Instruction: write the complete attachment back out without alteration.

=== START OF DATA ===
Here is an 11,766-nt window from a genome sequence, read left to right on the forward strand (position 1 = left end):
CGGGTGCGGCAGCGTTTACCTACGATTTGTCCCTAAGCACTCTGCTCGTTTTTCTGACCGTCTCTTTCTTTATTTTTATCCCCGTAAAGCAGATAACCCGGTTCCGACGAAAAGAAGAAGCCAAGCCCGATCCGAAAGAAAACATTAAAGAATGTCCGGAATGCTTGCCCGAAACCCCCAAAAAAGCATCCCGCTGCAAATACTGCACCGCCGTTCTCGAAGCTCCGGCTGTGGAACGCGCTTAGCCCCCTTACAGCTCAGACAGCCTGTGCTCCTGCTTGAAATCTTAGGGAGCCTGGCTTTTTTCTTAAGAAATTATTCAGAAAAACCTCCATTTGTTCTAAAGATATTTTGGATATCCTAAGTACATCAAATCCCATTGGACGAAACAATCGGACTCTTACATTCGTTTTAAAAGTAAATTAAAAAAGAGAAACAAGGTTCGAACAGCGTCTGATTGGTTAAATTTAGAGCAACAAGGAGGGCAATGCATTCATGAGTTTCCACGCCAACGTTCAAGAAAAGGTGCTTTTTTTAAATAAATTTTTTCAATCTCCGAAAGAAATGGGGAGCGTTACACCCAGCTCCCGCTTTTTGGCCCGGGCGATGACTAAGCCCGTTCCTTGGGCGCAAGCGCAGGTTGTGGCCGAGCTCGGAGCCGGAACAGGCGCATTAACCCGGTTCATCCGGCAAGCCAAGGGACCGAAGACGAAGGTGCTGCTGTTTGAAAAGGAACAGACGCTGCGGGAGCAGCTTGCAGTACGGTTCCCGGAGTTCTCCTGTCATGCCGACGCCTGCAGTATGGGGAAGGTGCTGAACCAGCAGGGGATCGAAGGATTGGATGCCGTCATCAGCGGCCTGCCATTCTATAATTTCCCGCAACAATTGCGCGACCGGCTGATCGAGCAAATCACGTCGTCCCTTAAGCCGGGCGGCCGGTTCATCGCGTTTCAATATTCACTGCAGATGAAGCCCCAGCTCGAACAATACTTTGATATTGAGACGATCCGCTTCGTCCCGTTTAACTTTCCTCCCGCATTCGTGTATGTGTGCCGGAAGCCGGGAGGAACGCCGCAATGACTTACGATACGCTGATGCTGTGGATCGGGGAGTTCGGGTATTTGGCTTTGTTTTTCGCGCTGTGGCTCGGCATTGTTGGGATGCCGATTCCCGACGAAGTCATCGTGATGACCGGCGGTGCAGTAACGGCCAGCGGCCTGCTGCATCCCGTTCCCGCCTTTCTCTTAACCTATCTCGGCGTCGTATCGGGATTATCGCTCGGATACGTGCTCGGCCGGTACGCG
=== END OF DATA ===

Here is an 11,766-nt window from a genome sequence, read left to right on the forward strand (position 1 = left end):
CGGGTGCGGCAGCGTTTACCTACGATTTGTCCCTAAGCACTCTGCTCGTTTTTCTGACCGTCTCTTTCTTTATTTTTATCCCCGTAAAGCAGATAACCCGGTTCCGACGAAAAGAAGAAGCCAAGCCCGATCCGAAAGAAAACATTAAAGAATGTCCGGAATGCTTGCCCGAAACCCCCAAAAAAGCATCCCGCTGCAAATACTGCACCGCCGTTCTCGAAGCTCCGGCTGTGGAACGCGCTTAGCCCCCTTACAGCTCAGACAGCCTGTGCTCCTGCTTGAAATCTTAGGGAGCCTGGCTTTTTTCTTAAGAAATTATTCAGAAAAACCTCCATTTGTTCTAAAGATATTTTGGATATCCTAAGTACATCAAATCCCATTGGACGAAACAATCGGACTCTTACATTCGTTTTAAAAGTAAATTAAAAAAGAGAAACAAGGTTCGAACAGCGTCTGATTGGTTAAATTTAGAGCAACAAGGAGGGCAATGCATTCATGAGTTTCCACGCCAACGTTCAAGAAAAGGTGCTTTTTTTAAATAAATTTTTTCAATCTCCGAAAGAAATGGGGAGCGTTACACCCAGCTCCCGCTTTTTGGCCCGGGCGATGACTAAGCCCGTTCCTTGGGCGCAAGCGCAGGTTGTGGCCGAGCTCGGAGCCGGAACAGGCGCATTAACCCGGTTCATCCGGCAAGCCAAGGGACCGAAGACGAAGGTGCTGCTGTTTGAAAAGGAACAGACGCTGCGGGAGCAGCTTGCAGTACGGTTCCCGGAGTTCTCCTGTCATGCCGACGCCTGCAGTATGGGGAAGGTGCTGAACCAGCAGGGGATCGAAGGATTGGATGCCGTCATCAGCGGCCTGCCATTCTATAATTTCCCGCAACAATTGCGCGACCGGCTGATCGAGCAAATCACGTCGTCCCTTAAGCCGGGCGGCCGGTTCATCGCGTTTCAATATTCACTGCAGATGAAGCCCCAGCTCGAACAATACTTTGATATTGAGACGATCCGCTTCGTCCCGTTTAACTTTCCTCCCGCATTCGTGTATGTGTGCCGGAAGCCGGGAGGAACGCCGCAATGACTTACGATACGCTGATGCTGTGGATCGGGGAGTTCGGGTATTTGGCTTTGTTTTTCGCGCTGTGGCTCGGCATTGTTGGGATGCCGATTCCCGACGAAGTCATCGTGATGACCGGCGGTGCAGTAACGGCCAGCGGCCTGCTGCATCCCGTTCCCGCCTTTCTCTTAACCTATCTCGGCGTCGTATCGGGATTATCGCTCGGATACGTGCTCGGCCGGTACGCG